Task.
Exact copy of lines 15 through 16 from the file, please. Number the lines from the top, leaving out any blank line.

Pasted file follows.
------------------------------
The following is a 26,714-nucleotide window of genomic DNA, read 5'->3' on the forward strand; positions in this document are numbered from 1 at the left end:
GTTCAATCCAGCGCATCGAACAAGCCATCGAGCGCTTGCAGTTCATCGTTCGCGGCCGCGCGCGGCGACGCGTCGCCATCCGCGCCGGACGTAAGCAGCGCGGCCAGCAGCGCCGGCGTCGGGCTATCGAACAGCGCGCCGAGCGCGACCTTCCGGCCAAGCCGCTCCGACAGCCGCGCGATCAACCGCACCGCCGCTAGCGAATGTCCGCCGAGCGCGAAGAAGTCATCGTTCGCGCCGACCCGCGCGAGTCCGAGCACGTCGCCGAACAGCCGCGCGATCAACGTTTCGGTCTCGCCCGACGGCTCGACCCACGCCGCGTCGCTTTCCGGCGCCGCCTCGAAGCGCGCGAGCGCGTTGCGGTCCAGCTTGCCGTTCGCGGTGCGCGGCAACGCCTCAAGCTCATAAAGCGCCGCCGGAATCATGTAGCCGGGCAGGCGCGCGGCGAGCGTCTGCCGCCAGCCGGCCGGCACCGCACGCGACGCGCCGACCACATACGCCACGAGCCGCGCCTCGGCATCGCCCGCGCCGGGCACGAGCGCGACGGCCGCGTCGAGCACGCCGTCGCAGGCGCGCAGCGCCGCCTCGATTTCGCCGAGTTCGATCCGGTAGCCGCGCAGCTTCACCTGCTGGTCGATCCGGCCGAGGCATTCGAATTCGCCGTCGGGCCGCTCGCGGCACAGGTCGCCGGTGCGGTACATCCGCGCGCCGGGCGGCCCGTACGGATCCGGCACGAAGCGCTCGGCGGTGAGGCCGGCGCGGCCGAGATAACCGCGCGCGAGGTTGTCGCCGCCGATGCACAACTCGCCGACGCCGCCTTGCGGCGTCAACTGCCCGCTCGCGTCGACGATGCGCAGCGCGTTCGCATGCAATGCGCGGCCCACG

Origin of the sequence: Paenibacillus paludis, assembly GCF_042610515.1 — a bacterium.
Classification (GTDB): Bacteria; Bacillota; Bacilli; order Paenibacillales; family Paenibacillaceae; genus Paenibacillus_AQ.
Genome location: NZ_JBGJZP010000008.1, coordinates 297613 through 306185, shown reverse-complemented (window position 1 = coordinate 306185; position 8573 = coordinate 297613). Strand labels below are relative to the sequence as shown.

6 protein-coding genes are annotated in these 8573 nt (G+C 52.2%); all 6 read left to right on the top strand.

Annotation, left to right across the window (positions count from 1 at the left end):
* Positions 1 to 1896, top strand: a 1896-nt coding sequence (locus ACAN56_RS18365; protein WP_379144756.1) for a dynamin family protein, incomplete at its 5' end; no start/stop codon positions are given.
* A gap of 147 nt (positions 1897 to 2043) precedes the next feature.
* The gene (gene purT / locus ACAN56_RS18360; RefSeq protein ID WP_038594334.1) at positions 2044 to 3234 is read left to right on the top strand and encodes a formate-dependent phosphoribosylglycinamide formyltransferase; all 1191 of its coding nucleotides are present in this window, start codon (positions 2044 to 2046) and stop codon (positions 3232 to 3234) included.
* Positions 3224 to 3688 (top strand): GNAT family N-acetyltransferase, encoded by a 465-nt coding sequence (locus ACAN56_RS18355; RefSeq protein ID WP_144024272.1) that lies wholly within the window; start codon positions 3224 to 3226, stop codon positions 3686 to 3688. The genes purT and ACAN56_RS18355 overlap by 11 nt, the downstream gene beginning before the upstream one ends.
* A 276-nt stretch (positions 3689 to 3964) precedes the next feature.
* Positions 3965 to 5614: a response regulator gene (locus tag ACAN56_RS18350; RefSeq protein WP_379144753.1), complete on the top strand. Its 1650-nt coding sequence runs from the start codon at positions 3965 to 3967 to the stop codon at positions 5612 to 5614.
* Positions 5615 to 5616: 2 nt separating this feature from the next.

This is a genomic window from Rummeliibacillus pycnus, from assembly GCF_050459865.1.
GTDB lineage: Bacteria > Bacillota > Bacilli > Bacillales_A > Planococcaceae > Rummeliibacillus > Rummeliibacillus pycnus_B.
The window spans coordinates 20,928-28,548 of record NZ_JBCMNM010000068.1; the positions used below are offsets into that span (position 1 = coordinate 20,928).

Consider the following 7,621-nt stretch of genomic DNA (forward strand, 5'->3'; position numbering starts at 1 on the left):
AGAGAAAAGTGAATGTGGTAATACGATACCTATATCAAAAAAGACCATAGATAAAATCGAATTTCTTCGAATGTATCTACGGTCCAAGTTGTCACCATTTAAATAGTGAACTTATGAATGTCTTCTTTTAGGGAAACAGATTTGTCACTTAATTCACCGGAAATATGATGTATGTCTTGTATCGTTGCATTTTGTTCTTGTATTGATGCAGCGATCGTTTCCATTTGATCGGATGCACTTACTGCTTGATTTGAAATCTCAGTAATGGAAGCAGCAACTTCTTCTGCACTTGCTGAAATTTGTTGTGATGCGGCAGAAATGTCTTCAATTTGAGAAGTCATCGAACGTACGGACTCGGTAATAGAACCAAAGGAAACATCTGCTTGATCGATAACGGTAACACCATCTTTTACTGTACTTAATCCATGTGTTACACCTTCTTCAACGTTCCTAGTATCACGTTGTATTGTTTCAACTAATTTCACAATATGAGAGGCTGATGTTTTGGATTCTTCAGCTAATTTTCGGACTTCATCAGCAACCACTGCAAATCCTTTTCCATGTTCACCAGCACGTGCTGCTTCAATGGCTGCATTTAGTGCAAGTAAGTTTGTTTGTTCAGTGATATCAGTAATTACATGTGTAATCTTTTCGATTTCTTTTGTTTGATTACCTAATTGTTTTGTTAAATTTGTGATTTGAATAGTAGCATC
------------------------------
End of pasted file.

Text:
This is a genomic window from Rummeliibacillus pycnus, from assembly GCF_050459865.1.
GTDB lineage: Bacteria > Bacillota > Bacilli > Bacillales_A > Planococcaceae > Rummeliibacillus > Rummeliibacillus pycnus_B.